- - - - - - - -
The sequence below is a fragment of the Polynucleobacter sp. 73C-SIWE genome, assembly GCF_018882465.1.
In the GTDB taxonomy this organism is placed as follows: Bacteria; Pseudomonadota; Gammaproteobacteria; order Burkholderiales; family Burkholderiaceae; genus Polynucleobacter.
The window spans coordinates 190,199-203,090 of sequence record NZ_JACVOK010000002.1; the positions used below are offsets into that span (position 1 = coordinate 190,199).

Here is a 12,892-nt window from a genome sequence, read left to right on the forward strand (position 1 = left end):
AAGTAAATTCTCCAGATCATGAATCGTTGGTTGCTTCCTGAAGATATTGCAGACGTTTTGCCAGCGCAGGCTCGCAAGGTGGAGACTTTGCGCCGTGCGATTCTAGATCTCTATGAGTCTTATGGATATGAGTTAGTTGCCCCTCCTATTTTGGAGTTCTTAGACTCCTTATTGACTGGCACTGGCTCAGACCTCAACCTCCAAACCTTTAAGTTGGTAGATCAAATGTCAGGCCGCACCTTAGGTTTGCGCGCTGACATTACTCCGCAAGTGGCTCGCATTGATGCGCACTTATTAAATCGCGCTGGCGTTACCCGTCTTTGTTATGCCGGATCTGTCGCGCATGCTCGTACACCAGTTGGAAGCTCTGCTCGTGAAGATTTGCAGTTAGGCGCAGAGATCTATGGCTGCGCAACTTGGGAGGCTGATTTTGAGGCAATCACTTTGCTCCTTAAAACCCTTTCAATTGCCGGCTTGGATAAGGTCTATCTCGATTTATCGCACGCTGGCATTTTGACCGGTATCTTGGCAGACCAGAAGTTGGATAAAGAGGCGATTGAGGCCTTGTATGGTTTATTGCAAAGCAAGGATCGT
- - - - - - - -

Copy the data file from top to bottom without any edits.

The sequence below is a fragment of the Polynucleobacter sp. 73C-SIWE genome, assembly GCF_018882465.1.
In the GTDB taxonomy this organism is placed as follows: Bacteria; Pseudomonadota; Gammaproteobacteria; order Burkholderiales; family Burkholderiaceae; genus Polynucleobacter.
The window spans coordinates 190,199-203,090 of sequence record NZ_JACVOK010000002.1; the positions used below are offsets into that span (position 1 = coordinate 190,199).

Here is a 12,892-nt window from a genome sequence, read left to right on the forward strand (position 1 = left end):
AAGTAAATTCTCCAGATCATGAATCGTTGGTTGCTTCCTGAAGATATTGCAGACGTTTTGCCAGCGCAGGCTCGCAAGGTGGAGACTTTGCGCCGTGCGATTCTAGATCTCTATGAGTCTTATGGATATGAGTTAGTTGCCCCTCCTATTTTGGAGTTCTTAGACTCCTTATTGACTGGCACTGGCTCAGACCTCAACCTCCAAACCTTTAAGTTGGTAGATCAAATGTCAGGCCGCACCTTAGGTTTGCGCGCTGACATTACTCCGCAAGTGGCTCGCATTGATGCGCACTTATTAAATCGCGCTGGCGTTACCCGTCTTTGTTATGCCGGATCTGTCGCGCATGCTCGTACACCAGTTGGAAGCTCTGCTCGTGAAGATTTGCAGTTAGGCGCAGAGATCTATGGCTGCGCAACTTGGGAGGCTGATTTTGAGGCAATCACTTTGCTCCTTAAAACCCTTTCAATTGCCGGCTTGGATAAGGTCTATCTCGATTTATCGCACGCTGGCATTTTGACCGGTATCTTGGCAGACCAGAAGTTGGATAAAGAGGCGATTGAGGCCTTGTATGGTTTATTGCAAAGCAAGGATCGT